4 A RANDOM TILING MODEL FOR T W O DIMENSIONAL ELECTROSTATICS

correlation as a k x k determinant (where 2k is the total number of vertices in the

holes). However, while not requiring symmetry, the set-up of Kenyon's approach

limits its applicability to the case when all holes have even side (thus not accommo-

dating our hole of side 1 on the symmetry axis), and, more restrictively, to the case

when the total "charge" of the holes is

zero2.

The main advantage of our approach

is that it sets no restriction on the the total charge.

Furthermore, our result (14.9) gives the joint correlation of a general distribu-

tion of collinear monomers on the square lattice, a situation in which none of the

holes satisfies the even-sidedness required by Kenyon's approach.

Third, there are other discrete models in the physics literature (see e.g. the

survey [27] by Nienhuis) believed to behave like a Coulomb gas. However, there

are several important differences between them and our model: (1) we do not re-

quire that the total charge is 0, a fact built into the definition of the Coulomb gas

model in the survey by Nienhuis [(2.7), 27]; (2) by studying correlation of holes,

our discrete model seems quite different from the others in the literature; (3) for

those models surveyed in [27] for which the (believed) Coulomb behavior is only as-

ymptotic (as it is the case for our model), the arguments for their equivalence with

the Coulomb gas model are only heuristic, while our results are proved rigorously;

(4) in our model all states have the same energy, so the emergence of the Coulomb

interaction is entirely due to the number of different geometrical configurations

(unit rhombus tilings) compatible with the holes—in the language of physicists,

our model is stabilized by entropy] by contrast, in all models surveyed in [27] dif-

ferent configurations have different energies, specified by a Hamiltonian—they are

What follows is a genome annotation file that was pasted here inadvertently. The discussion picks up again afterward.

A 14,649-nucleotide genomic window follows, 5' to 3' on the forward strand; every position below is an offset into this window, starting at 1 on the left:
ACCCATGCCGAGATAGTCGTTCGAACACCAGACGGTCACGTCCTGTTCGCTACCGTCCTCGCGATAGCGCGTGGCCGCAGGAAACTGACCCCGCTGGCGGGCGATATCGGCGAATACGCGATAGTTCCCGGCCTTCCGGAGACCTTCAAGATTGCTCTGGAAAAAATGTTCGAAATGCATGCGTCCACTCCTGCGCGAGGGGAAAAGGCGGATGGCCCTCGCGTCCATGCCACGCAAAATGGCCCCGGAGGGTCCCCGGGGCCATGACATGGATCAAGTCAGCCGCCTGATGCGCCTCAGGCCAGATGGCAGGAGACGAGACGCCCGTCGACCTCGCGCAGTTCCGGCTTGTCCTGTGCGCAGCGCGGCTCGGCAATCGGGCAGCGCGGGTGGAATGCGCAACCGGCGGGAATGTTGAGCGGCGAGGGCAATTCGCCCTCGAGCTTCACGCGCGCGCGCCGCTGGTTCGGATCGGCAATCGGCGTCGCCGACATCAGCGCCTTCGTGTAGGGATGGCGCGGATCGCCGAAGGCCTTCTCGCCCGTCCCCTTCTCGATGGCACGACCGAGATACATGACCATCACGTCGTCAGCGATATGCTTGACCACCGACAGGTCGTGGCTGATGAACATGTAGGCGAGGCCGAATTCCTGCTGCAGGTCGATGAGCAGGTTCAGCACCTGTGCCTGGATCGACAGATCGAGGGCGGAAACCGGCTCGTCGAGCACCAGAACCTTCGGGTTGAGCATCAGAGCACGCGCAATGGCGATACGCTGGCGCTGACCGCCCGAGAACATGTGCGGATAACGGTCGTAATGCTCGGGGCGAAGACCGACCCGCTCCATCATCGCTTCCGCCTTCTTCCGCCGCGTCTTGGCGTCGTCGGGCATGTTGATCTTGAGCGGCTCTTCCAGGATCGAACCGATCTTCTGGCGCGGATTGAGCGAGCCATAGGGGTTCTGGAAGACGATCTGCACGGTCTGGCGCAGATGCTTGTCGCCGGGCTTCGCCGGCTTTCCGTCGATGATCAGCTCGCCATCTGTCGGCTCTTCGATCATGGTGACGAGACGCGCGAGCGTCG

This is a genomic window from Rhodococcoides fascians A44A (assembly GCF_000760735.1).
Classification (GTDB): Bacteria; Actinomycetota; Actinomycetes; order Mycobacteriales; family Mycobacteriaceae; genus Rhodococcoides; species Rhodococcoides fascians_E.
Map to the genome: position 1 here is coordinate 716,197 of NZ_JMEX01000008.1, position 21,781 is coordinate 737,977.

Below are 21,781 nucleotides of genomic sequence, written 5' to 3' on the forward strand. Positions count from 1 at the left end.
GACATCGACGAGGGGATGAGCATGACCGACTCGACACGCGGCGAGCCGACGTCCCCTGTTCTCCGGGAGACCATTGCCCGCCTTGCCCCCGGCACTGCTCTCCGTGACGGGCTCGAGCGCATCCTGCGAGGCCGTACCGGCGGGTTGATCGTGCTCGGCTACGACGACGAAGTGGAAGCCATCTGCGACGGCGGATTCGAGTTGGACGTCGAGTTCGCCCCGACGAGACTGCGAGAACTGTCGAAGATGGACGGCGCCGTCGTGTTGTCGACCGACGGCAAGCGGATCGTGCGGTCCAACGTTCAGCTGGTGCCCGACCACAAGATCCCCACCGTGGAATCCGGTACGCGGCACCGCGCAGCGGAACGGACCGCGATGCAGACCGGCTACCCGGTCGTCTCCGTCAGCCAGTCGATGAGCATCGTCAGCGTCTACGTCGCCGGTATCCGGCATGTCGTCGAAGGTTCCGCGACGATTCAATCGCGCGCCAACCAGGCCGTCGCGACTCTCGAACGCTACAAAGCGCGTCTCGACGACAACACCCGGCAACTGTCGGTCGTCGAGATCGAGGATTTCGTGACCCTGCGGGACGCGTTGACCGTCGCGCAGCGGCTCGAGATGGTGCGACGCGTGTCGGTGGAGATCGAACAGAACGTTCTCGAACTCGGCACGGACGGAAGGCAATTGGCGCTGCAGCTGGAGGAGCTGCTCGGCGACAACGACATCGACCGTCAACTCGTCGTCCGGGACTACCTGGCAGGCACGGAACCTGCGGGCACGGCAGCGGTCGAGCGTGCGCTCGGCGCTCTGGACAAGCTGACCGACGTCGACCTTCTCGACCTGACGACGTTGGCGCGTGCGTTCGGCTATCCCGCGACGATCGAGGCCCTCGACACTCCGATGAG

stabilized by energy. Furthermore, in our model the electrical charge has a purely

geometric origin: the charges are holes in the lattice, and their magnitude is the

difference between the number of right-pointing and left-pointing unit triangles in

the hole.

Fourth, in a recent paper [22] Krauth and Moessner study numerically (using

Monte Carlo algorithms) a very special case of the problem considered in this

paper, namely just the two-point correlations of monomers on the square lattice.

Their data leads them to conjecture that the two-point correlations on monomers

behave like a Coulomb potential (the case of monomers on different sublattices

appeared already in [12]; the new part is the simulation data for monomers on the

same sublattice). Krauth and Moessner also state that they could not find these

correlations worked out in the literature. Since in the current paper we address

the case of (2m + 2n + l)-point correlations, showing that they satisfy the much

more general Superposition Principle, their remark suggests that our results are

also new.

And fifth, shortly after the current paper was posted on the preprint archive

(web address arxiv.org/abs/math-ph/0303067, March 2003), physicists D. A. Huse,

W. Krauth, R. Moessner and S. L. Sondhi posted an article (arxiv.org/abs/cond-

mat/0305318, May 2003) presenting numerical simulations that suggest a positive

Indeed, Kenyon [20] defines the correlation of holes as the limit of M.(Hm,n )/M(iJ

m

,

n

) when

m,n —* oo, where Hm,n is a toroidal hexagonal grid graph, and Hm,n is its subgraph obtained

by removing the holes (M(G) denotes the number of perfect matchings of the graph G). In order

for M(Hm,n) to be non-zero one must have the same number of vertices in the two bipartition

classes of the vertices of Hm,n. Thus, since M ( ^

m )

n ) also has to be non-zero in order for Kenyon's

correlation to be non-zero, the number of vertices in the two bipartition classes that fall in the

holes must also be the same; i.e., the total charge of the holes must be zero.